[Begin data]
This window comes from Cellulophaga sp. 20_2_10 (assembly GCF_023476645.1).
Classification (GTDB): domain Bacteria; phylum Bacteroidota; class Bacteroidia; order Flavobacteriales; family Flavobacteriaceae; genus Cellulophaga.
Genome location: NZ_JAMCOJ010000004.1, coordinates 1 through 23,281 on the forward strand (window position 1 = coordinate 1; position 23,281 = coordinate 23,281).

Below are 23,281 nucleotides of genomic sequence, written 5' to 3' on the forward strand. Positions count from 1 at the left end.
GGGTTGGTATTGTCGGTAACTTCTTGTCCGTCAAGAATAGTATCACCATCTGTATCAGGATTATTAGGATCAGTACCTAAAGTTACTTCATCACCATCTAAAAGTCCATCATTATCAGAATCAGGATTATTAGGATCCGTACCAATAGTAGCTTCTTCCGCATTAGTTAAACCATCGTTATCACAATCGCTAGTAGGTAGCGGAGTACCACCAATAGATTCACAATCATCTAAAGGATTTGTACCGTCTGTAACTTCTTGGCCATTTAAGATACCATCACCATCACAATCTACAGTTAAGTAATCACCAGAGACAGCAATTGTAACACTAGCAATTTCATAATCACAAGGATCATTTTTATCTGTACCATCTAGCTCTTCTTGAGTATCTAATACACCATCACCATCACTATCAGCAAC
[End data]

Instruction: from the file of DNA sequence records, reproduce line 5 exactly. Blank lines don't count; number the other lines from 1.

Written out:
GGGTTGGTATTGTCGGTAACTTCTTGTCCGTCAAGAATAGTATCACCATCTGTATCAGGATTATTAGGATCAGTACCTAAAGTTACTTCATCACCATCTAAAAGTCCATCATTATCAGAATCAGGATTATTAGGATCCGTACCAATAGTAGCTTCTTCCGCATTAGTTAAACCATCGTTATCACAATCGCTAGTAGGTAGCGGAGTACCACCAATAGATTCACAATCATCTAAAGGATTTGTACCGTCTGTAACTTCTTGGCCATTTAAGATACCATCACCATCACAATCTACAGTTAAGTAATCACCAGAGACAGCAATTGTAACACTAGCAATTTCATAATCACAAGGATCATTTTTATCTGTACCATCTAGCTCTTCTTGAGTATCTAATACACCATCACCATCACTATCAGCAAC